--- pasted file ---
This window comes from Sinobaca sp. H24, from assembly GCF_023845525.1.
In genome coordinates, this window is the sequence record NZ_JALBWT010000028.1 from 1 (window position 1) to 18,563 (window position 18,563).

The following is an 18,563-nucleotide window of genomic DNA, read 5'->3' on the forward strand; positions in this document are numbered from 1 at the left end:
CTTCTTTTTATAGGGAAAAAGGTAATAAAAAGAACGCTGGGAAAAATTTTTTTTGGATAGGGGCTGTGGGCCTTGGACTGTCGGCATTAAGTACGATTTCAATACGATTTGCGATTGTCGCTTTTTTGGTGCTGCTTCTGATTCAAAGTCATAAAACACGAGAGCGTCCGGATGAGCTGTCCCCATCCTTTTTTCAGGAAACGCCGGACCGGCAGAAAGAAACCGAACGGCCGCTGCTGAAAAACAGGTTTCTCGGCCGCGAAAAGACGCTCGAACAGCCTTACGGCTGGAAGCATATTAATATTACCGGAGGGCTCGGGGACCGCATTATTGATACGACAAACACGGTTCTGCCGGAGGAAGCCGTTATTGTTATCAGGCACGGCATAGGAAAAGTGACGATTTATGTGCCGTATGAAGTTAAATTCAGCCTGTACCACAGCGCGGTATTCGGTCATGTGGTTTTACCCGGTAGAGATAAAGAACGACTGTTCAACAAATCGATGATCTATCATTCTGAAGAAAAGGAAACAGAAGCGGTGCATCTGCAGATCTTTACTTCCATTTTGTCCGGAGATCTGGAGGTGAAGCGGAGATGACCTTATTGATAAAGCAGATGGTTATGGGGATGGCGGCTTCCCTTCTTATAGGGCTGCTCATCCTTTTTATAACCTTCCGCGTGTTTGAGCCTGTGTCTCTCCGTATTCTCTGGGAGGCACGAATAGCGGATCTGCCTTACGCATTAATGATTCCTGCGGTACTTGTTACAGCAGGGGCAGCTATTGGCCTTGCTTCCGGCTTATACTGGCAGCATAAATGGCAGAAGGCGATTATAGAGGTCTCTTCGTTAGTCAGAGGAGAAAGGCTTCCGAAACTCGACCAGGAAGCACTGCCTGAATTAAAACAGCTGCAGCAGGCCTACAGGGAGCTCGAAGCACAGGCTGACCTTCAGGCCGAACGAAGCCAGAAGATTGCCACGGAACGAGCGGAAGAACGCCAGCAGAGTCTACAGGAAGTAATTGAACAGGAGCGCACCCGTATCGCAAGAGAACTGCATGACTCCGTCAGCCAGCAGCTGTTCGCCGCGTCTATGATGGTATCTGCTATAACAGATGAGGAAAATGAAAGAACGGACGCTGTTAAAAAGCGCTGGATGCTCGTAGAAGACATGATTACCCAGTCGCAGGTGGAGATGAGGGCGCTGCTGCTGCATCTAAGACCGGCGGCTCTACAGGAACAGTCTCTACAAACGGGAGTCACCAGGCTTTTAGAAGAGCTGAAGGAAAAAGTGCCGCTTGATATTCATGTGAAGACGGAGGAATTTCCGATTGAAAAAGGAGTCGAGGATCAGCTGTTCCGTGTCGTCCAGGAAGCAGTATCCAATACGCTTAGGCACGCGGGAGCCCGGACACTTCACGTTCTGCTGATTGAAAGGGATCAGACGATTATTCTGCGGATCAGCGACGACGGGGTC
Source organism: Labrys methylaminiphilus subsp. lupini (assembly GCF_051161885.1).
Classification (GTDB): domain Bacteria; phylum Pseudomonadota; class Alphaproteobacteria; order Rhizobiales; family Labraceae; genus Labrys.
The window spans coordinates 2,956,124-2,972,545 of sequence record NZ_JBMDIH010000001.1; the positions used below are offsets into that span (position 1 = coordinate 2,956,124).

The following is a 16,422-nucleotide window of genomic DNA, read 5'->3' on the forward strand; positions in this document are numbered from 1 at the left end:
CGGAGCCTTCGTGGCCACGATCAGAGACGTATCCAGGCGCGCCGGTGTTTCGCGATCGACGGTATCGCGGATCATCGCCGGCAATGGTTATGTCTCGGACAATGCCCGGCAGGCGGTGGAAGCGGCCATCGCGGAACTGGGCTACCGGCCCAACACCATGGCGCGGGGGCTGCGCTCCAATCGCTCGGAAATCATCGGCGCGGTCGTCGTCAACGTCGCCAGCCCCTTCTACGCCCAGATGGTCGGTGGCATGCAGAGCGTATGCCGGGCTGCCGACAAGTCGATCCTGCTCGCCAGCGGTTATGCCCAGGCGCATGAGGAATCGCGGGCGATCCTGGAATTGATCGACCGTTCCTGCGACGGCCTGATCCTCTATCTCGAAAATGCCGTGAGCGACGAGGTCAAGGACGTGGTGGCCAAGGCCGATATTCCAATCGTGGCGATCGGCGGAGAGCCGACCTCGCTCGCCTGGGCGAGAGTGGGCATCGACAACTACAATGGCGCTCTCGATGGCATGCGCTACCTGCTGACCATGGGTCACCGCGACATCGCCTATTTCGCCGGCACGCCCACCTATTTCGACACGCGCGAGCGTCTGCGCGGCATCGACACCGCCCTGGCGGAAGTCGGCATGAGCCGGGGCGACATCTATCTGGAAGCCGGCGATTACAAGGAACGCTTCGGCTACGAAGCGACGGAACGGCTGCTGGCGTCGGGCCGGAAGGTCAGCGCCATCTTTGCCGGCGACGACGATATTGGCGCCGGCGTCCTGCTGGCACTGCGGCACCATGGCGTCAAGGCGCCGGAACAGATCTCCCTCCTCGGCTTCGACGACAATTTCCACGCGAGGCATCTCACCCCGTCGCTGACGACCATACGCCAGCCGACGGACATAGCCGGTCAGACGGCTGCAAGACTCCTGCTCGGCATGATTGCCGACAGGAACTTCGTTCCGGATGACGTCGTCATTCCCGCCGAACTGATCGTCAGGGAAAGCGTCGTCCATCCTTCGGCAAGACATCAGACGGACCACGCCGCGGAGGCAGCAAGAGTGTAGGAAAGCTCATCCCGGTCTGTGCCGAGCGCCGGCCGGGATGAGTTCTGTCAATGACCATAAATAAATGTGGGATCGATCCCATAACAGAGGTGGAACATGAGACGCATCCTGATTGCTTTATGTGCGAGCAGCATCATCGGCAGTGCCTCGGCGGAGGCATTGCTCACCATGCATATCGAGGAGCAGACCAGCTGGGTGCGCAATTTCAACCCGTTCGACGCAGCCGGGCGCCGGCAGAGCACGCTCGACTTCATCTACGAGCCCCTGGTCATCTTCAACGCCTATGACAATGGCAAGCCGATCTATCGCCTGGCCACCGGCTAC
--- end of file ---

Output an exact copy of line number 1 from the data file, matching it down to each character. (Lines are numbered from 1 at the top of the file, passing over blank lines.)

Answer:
This window comes from Sinobaca sp. H24, from assembly GCF_023845525.1.